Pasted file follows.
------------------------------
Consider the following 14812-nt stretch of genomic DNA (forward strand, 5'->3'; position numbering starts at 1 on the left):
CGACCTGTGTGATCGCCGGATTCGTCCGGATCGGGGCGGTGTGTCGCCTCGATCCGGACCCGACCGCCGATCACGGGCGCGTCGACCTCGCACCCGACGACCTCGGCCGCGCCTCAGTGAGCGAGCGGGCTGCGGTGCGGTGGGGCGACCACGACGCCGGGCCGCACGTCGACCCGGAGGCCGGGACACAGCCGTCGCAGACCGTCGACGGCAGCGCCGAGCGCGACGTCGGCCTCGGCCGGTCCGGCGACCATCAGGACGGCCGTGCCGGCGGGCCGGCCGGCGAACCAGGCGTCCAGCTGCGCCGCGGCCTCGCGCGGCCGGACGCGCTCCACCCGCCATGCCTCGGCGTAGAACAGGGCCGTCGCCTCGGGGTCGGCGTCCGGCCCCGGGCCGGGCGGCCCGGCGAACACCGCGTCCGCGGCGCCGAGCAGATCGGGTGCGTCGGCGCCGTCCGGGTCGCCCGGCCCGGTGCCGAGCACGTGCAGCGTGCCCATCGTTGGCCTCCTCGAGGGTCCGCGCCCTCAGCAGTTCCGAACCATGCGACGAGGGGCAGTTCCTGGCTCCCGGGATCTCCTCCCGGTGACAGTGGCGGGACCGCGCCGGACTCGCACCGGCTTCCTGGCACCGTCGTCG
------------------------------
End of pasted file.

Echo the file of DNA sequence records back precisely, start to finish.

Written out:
Consider the following 14812-nt stretch of genomic DNA (forward strand, 5'->3'; position numbering starts at 1 on the left):
CGACCTGTGTGATCGCCGGATTCGTCCGGATCGGGGCGGTGTGTCGCCTCGATCCGGACCCGACCGCCGATCACGGGCGCGTCGACCTCGCACCCGACGACCTCGGCCGCGCCTCAGTGAGCGAGCGGGCTGCGGTGCGGTGGGGCGACCACGACGCCGGGCCGCACGTCGACCCGGAGGCCGGGACACAGCCGTCGCAGACCGTCGACGGCAGCGCCGAGCGCGACGTCGGCCTCGGCCGGTCCGGCGACCATCAGGACGGCCGTGCCGGCGGGCCGGCCGGCGAACCAGGCGTCCAGCTGCGCCGCGGCCTCGCGCGGCCGGACGCGCTCCACCCGCCATGCCTCGGCGTAGAACAGGGCCGTCGCCTCGGGGTCGGCGTCCGGCCCCGGGCCGGGCGGCCCGGCGAACACCGCGTCCGCGGCGCCGAGCAGATCGGGTGCGTCGGCGCCGTCCGGGTCGCCCGGCCCGGTGCCGAGCACGTGCAGCGTGCCCATCGTTGGCCTCCTCGAGGGTCCGCGCCCTCAGCAGTTCCGAACCATGCGACGAGGGGCAGTTCCTGGCTCCCGGGATCTCCTCCCGGTGACAGTGGCGGGACCGCGCCGGACTCGCACCGGCTTCCTGGCACCGTCGTCG